Proration, or limiting oil and gas production to help control prices, is controversial in the energy industry because many producers cite free market principles in opposing it, but a significant number backed it when the prices tanked in the spring last year.
Things got bleak enough that the Permian Basin Petroleum Association put the idea to a vote of its 500 members before the Texas Railroad Commission rejected it 2-1.
The PBPA, Midland oilman Wes Perry, ConocoPhillips spokesman Dennis Nuss and the American Petroleum Institute in Washington say the notion is on the back burner now that prices have rebounded.
But they say the possibility remains that statewide proration will one day be reconsidered as worldwide markets remain vulnerable to the whims of OPEC and OPEC-Plus, the ups and downs of supply and demand and the menace of COVID-19 and its variants.
Asked why OPEC and OPEC-Plus are periodically called on to reduce their pumping when American producers are unwilling to do so, PBPA Executive Vice President Stephen Robertson said it’s a difference in purposes. “We’re not like Saudi Arabia or Russia, which are all about the dollar,” Robertson said.
“Here, it’s all about competition. We produce a cleaner barrel of oil and we want to improve the environmental impact of our product. We had members who were in favor of proration and others who favored market forces determining what happened.”
Robertson said the PBPA then reported to the oil- and natural gas-regulating Railroad Commission in March 2020 that its divided membership dictated a neutral position. He explained that the RRC has always ordered some limited proration and does now in various fields to prevent waste and adjust the correlative rights and opportunities of royalty owners.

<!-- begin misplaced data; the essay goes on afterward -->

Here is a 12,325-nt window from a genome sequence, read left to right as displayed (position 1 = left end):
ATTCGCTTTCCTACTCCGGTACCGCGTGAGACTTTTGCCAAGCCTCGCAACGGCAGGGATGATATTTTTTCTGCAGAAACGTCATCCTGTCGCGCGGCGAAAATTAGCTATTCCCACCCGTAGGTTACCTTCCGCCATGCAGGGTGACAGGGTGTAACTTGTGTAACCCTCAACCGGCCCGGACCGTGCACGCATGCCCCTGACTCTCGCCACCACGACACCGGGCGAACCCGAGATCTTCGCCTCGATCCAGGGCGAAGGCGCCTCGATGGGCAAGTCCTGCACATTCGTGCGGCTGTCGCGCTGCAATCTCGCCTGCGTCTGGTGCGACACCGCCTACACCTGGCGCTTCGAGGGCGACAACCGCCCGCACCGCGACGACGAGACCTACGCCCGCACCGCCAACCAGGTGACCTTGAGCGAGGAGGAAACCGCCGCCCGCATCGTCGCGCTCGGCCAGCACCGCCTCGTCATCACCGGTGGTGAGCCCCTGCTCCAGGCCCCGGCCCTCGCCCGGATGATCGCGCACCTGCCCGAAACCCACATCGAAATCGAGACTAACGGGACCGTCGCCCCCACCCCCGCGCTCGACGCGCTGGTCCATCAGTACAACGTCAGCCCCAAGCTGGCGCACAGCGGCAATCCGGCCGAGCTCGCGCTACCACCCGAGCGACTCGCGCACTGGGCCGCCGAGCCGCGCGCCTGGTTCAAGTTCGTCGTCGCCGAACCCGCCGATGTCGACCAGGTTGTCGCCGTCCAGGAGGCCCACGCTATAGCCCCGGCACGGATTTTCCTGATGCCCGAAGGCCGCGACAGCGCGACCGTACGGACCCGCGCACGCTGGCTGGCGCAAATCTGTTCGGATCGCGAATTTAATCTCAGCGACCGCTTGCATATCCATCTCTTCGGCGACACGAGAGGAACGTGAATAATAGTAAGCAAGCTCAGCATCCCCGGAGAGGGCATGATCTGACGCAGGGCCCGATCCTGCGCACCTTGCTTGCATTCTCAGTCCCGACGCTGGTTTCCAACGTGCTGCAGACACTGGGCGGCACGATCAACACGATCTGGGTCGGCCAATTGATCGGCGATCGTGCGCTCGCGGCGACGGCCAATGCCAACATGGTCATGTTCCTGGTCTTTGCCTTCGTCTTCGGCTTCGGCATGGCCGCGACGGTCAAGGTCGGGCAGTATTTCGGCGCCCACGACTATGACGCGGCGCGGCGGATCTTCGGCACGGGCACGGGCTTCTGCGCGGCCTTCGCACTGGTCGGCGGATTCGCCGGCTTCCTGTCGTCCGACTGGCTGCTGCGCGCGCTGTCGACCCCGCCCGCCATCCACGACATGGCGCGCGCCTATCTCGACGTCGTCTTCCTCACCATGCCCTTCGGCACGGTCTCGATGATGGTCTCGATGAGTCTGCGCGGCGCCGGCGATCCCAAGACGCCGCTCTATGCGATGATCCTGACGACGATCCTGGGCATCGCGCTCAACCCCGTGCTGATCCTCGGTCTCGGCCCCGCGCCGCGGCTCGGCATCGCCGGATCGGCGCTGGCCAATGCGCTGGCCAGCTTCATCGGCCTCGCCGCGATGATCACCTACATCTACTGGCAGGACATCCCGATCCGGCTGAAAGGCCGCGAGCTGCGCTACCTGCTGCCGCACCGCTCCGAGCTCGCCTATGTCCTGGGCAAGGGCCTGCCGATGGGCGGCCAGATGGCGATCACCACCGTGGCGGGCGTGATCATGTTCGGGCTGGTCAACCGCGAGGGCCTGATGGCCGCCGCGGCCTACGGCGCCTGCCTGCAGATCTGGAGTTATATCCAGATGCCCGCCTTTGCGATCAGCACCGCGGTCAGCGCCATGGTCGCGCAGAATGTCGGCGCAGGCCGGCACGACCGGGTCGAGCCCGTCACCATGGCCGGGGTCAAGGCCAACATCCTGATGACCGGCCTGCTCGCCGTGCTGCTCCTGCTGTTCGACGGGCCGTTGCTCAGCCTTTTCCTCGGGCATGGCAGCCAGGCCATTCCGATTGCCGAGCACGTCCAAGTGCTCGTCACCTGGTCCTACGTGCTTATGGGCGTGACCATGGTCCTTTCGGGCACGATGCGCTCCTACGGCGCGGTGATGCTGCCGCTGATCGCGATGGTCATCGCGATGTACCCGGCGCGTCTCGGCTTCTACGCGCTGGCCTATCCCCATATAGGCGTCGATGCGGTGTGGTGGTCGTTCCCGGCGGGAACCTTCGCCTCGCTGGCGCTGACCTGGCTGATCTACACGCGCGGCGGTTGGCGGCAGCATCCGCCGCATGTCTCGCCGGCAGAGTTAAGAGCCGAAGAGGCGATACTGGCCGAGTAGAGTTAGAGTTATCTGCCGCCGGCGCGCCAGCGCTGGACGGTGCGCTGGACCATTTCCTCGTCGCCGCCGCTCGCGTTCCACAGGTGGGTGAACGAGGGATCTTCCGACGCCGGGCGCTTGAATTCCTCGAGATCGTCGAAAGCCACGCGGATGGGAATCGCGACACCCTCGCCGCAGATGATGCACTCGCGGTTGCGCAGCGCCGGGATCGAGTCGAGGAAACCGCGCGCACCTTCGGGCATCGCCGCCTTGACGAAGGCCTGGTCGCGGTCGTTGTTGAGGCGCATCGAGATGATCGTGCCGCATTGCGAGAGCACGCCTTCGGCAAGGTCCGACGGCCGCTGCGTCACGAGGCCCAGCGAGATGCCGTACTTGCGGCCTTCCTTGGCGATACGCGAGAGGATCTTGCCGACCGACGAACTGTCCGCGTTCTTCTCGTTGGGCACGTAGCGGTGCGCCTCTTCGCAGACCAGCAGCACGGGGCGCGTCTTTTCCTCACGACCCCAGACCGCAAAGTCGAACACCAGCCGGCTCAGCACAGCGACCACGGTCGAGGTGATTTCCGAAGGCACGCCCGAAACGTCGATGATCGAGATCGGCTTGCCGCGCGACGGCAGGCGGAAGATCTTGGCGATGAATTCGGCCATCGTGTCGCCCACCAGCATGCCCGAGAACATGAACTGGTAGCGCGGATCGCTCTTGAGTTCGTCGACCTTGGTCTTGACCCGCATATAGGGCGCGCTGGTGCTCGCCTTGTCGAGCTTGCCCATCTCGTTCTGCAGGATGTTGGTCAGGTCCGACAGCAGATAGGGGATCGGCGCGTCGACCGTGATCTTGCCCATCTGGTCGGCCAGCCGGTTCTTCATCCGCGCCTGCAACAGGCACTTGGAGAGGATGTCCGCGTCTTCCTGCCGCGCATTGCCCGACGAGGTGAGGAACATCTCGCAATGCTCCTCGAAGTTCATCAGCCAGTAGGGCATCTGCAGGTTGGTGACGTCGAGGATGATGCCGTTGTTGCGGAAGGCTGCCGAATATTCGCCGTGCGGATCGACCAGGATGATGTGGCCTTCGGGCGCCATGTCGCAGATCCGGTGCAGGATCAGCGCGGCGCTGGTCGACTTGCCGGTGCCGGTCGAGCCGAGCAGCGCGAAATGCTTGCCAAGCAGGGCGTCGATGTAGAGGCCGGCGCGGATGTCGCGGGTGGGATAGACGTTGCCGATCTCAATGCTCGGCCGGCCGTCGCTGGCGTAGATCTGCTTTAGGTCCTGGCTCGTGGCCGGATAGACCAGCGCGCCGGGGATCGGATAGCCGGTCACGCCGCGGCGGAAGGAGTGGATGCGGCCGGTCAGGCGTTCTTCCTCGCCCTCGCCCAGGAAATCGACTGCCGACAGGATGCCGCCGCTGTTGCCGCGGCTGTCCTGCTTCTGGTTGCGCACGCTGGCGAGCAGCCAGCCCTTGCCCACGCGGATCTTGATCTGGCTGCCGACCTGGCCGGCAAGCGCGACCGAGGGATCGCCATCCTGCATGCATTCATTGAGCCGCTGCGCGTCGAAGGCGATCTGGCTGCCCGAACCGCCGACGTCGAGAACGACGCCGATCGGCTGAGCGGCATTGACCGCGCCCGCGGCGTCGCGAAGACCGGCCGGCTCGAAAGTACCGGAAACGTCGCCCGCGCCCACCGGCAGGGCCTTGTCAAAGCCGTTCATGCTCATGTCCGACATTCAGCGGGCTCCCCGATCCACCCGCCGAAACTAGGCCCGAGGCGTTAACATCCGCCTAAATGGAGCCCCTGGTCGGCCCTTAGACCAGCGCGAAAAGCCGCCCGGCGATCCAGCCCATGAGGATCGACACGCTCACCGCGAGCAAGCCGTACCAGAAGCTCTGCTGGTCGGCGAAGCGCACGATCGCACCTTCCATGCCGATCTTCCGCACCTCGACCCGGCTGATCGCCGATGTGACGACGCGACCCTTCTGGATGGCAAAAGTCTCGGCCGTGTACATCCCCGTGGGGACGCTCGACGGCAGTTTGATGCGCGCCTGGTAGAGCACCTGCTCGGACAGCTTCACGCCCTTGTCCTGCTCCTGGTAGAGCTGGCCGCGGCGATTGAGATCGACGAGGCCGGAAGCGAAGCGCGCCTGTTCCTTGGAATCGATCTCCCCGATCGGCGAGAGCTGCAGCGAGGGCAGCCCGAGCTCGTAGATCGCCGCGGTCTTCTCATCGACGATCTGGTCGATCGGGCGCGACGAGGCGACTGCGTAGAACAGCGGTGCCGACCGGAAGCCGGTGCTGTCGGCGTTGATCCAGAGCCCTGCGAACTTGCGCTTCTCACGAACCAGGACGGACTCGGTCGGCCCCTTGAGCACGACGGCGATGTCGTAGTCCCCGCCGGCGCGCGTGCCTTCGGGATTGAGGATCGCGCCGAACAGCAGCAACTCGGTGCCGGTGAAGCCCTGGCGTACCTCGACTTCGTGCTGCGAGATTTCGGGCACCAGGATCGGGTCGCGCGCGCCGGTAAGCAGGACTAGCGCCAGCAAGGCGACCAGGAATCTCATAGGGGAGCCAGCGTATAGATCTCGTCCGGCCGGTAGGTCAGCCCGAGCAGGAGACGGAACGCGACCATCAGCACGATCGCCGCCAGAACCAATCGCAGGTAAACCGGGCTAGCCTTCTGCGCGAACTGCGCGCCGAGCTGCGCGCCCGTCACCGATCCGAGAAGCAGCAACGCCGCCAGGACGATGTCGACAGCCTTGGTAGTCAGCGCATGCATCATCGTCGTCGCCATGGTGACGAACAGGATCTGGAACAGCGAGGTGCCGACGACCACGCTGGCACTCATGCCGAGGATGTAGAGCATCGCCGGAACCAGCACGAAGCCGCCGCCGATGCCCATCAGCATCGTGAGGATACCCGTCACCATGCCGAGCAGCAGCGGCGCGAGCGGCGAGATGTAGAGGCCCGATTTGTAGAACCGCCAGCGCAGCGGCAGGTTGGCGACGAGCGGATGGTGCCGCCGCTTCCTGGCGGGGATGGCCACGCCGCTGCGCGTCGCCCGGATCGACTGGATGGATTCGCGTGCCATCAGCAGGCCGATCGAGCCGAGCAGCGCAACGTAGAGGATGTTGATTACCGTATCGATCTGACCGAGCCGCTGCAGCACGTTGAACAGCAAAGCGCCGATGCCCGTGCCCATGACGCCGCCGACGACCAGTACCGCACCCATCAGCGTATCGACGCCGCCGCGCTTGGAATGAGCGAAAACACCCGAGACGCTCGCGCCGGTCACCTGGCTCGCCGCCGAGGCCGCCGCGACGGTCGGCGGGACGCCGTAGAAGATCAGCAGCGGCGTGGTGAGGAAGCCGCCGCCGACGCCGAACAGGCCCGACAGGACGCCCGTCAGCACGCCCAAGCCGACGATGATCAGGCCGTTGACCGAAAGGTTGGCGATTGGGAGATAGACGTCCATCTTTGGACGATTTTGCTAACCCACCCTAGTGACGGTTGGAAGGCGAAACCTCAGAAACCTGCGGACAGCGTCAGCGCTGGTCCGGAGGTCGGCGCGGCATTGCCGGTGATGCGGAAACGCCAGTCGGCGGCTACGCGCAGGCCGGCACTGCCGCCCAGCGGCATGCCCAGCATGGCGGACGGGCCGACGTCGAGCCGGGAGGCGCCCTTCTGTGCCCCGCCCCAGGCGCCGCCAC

Former Railroad Commissioner Ryan Sitton of Friendswood voted for proration last year and was opposed by Commissioners Christi Craddick and Wayne Christian. RRC spokesman Andrew Keese said from Austin that statewide proration hasn’t been enacted since 1972.
Perry said the practice “made some sense back in the day, but it doesn’t today.
“There are other ways to handle a downturn,” the managing partner of PBEX Inc. said. “We didn’t have any debt, so we shut in most of our wells and didn’t sell any oil, although you have to be careful doing that because you can ruin a well.”
Referring to an option called a “put,” Perry said, “Financial instruments are available that weren’t during the days of proration.
“We ramp up production and become our own worst enemies, but that is the free market way. You hope for the best and plan for the worst.”
For example, the former Midland mayor said an oilman may buy a put to guarantee a minimum price of $60 per barrel in six months. “It’s like buying life insurance,” he said.
“You hope you don’t have to use it.”
Nuss said from Houston that ConocoPhillips “believes in the free market and opposes government intervention.
“The only exception would be if the free market posed a threat to national security,” he said.
Asked why ConocoPhillips would sell its oil for less than its production cost, Nuss said, “We can’t change our stand on that sort of thing based on how things are looking.
“The price goes up and down. You either support the free market or you don’t.”
API Chief Economist Dean Foreman said proration “has historically been used as a mechanism to limit production and in practice it has tended to penalize the most productive wells and operators, limiting competition for drilling, investment and infrastructure while creating long-term negative consequences for American energy leadership.
“By contrast, the U.S. has the opposite problem now of domestic crude oil production that has remained down by 1.8 million barrels per day from its high of 13 mbd in November 2019,” Foreman said. “When U.S. petroleum demand returned to its 2019 levels in August, crude oil inventories fell to their lowest for the month since 2018 and we returned to being a petroleum net importer from global markets.
“Historically, a combination of demand outpacing supply, lower inventories and higher imports has been a recipe for higher prices and prorationing could have only made things worse. Market forces will ensure that Texas producers provide the affordable, reliable energy that the nation’s economic recovery depends on.”